Specialists of Costa Rica’s Ministerio de Salud (Ministry of Health) are looking for passengers of the Air France flight AF 430 arriving at the Juan Santamaria (San Jose) airport on Monday, February 18, 2019, after a couple and their child on the flight has been confirmed to have measles – sarampión in Spanish.
The couple, 30 and 35 years of age and their five-year-old traveled from Paris to San Jose, in the 12-hour flight among 311 other people.
Up to 2:00 pm Friday no other cases have been detected, confirmed Marín.
Up to this week, there has not been a reported case of measles in Costa Rica since 2014.
The director of Health Surveillance of the Ministry of Health, Rodrigo Marín Rodríguez, one of those responsible for tracking down all the people who might have had contact with this family confirmed the details to the media.
So far, said Marín, they have managed to contact the 11 Costa Ricans who were on that flight, and the foreigners were sent an email to contact the Ministry of Health.
The search for these contacts will be made during the next 20 days, the ministry said.
The Ministry of Health has made a call to report to the nearest medical center any suspicious case of measles, that among the symptoms includes an outbreak of red spots on the skin, fever and conjunctivitis. In the most severe cases, it can produce neurological problems that can lead to death or severe disabilities.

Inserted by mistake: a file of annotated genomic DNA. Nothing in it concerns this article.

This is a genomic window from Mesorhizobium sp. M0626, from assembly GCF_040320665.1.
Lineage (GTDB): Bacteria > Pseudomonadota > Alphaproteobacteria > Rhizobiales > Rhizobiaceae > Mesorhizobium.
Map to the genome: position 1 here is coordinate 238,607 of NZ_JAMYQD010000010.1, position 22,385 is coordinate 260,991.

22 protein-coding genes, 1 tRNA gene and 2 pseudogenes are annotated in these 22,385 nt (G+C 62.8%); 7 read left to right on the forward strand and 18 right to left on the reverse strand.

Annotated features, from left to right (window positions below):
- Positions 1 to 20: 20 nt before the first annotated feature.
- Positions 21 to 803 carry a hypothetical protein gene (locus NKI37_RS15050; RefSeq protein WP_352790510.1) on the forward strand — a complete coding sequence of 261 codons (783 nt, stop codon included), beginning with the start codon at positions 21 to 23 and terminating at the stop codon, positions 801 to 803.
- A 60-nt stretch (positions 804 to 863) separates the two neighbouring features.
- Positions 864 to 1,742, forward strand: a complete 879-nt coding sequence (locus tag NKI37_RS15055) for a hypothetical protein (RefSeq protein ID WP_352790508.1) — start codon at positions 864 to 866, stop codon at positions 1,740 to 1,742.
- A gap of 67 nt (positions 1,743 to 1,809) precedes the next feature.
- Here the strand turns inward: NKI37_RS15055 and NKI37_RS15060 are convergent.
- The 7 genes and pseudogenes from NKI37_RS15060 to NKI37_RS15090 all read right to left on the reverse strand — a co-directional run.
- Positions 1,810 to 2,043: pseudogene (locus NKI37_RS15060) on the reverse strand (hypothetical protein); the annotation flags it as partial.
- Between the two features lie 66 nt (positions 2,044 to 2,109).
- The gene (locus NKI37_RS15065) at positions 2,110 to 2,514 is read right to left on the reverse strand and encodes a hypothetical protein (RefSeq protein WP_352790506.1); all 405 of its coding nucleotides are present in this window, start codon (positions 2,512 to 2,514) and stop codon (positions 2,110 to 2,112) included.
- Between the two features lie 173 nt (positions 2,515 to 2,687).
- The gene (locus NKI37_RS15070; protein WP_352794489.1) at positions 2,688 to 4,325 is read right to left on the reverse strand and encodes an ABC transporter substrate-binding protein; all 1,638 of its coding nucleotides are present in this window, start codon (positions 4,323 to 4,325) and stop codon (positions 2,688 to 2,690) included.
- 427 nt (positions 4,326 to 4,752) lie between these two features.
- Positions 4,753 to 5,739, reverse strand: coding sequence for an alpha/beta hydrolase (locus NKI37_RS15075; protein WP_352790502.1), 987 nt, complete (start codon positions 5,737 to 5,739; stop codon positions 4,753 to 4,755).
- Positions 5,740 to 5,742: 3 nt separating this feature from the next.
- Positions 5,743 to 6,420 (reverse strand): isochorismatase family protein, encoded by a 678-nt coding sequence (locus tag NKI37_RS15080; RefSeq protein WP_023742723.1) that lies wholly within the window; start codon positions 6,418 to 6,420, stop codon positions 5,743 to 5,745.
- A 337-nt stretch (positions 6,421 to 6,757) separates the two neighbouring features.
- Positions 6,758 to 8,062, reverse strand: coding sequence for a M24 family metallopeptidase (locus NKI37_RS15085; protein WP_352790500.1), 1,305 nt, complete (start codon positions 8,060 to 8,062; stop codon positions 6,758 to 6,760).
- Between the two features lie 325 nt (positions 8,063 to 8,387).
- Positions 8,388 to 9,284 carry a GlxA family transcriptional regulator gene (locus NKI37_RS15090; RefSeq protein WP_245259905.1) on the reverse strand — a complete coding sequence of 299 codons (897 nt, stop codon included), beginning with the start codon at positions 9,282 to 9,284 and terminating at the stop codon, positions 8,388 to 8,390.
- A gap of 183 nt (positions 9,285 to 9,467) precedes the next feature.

The family, whose identity has not been released to the press, is in strict isolation in the Monseñor Sanabria Hospital, in Puntarenas. They were visiting the beach area of Santa Teresa de Cóbano, located on the Nicoya peninsula.
The Minister of Health, Daniel Salas Peraza, confirmed on Friday morning that 24 people had been vaccinated, all from the hotel where these French couple stayed during their one day stay in San José.
It is also trying to locate airport personnel and the where they stayed in Santa Teresa de Cóbano.
Salas rules out a measles epidemic due to these three imported cases. However, he said that small outbreaks could occur.
Currently, the Caja Costarricense de Seguro Social (CCSS) – Costa Rican Social Security – is carrying out an extraordinary vaccination campaign against measles, in view of the increase in cases worldwide.
Some 770,000 children between 15 months and under ten years of age will be vaccinated in a program to run until March 31, 2019.
Measles is a highly contagious infectious disease caused by the measles virus. Symptoms usually develop 10–12 days after exposure to an infected person and last 7–10 days. Initial symptoms typically include fever, often greater than 40 °C (104.0 °F), cough, runny nose, and inflamed eyes.
Small white spots known as Koplik’s spots may form inside the mouth two or three days after the start of symptoms. A red, flat rash which usually starts on the face and then spreads to the rest of the body typically begins three to five days after the start of symptoms.
Common complications include diarrhea (in 8% of cases), middle ear infection (7%), and pneumonia (6%). Less commonly seizures, blindness, or inflammation of the brain may occur. Other names include morbilli, rubeola, red measles, and English measles.
Measles is an airborne disease which spreads easily through the coughs and sneezes of infected people. It may also be spread through contact with saliva or nasal secretions. Nine out of ten people who are not immune and share living space with an infected person will be infected. People are infectious to others from four days before to four days after the start of the rash. Most people do not get the disease more than once. Testing for the measles virus in suspected cases is important for public health efforts